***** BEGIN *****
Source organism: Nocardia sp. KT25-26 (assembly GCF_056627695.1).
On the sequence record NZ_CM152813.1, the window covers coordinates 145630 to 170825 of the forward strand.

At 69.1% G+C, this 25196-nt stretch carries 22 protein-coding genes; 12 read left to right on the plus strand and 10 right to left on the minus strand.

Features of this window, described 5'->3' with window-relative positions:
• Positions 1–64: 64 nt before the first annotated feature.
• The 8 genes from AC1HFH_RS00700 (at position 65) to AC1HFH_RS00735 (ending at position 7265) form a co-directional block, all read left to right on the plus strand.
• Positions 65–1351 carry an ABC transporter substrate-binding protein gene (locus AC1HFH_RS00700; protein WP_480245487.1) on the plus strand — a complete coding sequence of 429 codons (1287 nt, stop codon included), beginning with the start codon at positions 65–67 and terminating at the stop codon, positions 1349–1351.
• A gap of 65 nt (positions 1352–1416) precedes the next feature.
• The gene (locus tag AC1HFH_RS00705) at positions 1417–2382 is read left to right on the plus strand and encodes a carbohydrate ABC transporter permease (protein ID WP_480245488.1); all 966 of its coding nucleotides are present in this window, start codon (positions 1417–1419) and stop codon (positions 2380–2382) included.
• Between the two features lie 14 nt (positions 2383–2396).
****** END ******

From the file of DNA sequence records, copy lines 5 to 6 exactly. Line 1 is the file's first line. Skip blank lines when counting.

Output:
• Positions 1–64: 64 nt before the first annotated feature.
• The 8 genes from AC1HFH_RS00700 (at position 65) to AC1HFH_RS00735 (ending at position 7265) form a co-directional block, all read left to right on the plus strand.